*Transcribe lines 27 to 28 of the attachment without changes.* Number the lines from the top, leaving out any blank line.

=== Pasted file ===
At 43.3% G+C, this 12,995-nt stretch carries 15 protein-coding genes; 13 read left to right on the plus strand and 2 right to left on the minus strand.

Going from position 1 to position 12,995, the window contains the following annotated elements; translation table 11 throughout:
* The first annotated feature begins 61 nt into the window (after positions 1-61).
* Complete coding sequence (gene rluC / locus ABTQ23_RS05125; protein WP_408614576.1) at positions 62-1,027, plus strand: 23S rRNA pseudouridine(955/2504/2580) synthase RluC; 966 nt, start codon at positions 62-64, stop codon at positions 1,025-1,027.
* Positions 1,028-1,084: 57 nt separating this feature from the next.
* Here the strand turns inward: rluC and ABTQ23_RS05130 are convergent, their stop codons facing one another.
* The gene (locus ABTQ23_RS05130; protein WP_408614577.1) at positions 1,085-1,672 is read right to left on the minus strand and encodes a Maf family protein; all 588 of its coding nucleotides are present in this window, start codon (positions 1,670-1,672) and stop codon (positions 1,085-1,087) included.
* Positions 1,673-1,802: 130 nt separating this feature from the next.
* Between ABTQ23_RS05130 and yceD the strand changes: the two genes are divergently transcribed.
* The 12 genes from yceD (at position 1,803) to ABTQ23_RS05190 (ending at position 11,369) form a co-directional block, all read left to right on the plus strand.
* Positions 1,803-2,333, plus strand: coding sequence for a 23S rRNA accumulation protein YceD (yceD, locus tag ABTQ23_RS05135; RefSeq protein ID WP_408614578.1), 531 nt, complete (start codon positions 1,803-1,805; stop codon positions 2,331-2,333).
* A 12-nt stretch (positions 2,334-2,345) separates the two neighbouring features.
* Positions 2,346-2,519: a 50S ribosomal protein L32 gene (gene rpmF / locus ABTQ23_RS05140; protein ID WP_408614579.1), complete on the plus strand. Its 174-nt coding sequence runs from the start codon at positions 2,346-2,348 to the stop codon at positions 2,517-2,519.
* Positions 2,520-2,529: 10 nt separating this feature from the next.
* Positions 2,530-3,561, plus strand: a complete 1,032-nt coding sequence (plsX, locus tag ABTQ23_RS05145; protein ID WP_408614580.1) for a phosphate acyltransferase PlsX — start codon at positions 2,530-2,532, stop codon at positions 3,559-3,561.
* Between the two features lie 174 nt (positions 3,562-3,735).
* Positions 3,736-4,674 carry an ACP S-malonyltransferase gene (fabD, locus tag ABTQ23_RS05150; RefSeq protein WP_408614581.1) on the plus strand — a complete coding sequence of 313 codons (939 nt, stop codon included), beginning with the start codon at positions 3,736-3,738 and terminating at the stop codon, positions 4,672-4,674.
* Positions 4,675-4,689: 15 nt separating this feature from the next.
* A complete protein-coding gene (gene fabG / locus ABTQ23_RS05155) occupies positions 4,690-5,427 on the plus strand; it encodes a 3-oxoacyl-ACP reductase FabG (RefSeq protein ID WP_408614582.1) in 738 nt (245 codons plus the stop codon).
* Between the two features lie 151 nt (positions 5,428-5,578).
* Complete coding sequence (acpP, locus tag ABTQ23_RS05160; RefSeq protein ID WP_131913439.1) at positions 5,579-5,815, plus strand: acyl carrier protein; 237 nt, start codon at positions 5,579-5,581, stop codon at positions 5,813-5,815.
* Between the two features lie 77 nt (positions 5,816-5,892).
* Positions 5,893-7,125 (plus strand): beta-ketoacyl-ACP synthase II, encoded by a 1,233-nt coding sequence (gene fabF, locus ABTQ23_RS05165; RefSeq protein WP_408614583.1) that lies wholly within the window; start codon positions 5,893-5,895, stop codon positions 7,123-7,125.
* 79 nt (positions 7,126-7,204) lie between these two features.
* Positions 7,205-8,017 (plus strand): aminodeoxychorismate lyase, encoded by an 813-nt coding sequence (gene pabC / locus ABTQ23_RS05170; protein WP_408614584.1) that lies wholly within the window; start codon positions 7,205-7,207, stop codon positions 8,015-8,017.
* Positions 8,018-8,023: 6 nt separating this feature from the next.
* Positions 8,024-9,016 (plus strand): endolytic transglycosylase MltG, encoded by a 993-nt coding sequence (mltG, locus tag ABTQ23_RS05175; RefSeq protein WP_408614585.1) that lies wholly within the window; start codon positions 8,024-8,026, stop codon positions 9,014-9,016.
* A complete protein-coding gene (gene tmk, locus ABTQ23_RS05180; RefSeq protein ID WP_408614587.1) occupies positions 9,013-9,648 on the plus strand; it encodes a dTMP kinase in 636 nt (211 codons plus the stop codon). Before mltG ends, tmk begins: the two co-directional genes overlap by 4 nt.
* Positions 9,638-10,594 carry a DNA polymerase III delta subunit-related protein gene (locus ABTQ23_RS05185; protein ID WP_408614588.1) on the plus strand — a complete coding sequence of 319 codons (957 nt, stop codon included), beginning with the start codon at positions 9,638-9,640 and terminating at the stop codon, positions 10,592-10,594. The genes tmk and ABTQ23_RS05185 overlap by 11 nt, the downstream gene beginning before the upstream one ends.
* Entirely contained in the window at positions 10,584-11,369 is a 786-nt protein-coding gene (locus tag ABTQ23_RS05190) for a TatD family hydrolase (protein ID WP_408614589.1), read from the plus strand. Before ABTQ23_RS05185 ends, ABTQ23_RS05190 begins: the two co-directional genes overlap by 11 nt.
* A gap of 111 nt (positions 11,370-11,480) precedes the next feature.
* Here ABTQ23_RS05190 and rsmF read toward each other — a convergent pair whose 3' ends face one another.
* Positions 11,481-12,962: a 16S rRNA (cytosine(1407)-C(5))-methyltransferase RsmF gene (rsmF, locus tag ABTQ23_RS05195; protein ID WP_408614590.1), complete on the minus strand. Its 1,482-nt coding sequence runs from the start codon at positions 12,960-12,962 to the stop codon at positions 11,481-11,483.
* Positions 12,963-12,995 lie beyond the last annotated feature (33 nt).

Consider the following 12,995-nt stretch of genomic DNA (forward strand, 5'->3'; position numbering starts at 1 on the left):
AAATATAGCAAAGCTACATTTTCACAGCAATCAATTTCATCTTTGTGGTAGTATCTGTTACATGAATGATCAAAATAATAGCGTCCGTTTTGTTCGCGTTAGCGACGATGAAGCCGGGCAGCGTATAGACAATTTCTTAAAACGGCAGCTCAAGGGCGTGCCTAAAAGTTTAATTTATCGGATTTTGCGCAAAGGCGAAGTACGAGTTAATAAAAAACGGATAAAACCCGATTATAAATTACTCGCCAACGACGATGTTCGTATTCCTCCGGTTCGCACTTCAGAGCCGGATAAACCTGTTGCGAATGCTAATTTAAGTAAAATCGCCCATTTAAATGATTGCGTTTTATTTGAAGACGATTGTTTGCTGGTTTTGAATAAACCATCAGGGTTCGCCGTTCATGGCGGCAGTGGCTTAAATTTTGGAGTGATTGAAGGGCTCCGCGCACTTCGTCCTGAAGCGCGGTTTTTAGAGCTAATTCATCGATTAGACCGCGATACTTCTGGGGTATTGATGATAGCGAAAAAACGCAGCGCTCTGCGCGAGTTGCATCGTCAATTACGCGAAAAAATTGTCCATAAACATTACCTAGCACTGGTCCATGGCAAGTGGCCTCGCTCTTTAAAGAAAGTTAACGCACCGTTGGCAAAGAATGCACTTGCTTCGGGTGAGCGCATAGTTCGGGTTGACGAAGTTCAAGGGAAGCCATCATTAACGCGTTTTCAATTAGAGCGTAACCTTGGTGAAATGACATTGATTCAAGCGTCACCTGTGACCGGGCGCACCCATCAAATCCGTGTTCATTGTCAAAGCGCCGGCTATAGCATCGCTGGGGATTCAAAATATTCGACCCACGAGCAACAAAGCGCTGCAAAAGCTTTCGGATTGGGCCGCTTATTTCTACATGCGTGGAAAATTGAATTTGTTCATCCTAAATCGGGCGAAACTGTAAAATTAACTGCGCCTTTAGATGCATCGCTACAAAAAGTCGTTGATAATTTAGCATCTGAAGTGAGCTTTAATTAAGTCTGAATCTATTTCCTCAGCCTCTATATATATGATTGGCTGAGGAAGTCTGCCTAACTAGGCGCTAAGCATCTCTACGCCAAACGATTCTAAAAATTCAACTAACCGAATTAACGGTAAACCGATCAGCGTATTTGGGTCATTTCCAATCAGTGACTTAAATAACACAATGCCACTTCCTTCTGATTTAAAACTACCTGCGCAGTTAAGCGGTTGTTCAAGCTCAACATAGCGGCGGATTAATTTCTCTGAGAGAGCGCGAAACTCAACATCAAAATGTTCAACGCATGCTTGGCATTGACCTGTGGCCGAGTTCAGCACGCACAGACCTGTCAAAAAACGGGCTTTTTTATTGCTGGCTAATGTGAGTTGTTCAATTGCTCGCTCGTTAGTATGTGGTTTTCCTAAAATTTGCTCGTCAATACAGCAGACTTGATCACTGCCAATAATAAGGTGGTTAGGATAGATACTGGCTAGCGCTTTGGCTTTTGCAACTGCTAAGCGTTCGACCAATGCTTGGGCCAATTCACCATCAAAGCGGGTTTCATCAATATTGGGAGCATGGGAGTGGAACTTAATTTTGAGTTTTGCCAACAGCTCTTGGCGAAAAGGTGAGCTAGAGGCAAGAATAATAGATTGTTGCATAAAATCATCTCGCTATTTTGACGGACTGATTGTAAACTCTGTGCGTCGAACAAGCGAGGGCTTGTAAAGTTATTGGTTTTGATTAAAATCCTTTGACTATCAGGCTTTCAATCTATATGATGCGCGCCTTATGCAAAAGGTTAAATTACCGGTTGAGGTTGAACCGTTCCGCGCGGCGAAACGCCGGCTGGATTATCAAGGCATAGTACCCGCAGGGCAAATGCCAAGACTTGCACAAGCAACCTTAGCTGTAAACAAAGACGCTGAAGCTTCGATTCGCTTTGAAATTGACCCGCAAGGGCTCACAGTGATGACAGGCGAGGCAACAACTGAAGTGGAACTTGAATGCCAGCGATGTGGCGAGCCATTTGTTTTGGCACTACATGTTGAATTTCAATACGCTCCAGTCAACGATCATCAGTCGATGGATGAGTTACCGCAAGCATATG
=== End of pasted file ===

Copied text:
* Positions 8,024-9,016 (plus strand): endolytic transglycosylase MltG, encoded by a 993-nt coding sequence (mltG, locus tag ABTQ23_RS05175; RefSeq protein WP_408614585.1) that lies wholly within the window; start codon positions 8,024-8,026, stop codon positions 9,014-9,016.
* A complete protein-coding gene (gene tmk, locus ABTQ23_RS05180; RefSeq protein ID WP_408614587.1) occupies positions 9,013-9,648 on the plus strand; it encodes a dTMP kinase in 636 nt (211 codons plus the stop codon). Before mltG ends, tmk begins: the two co-directional genes overlap by 4 nt.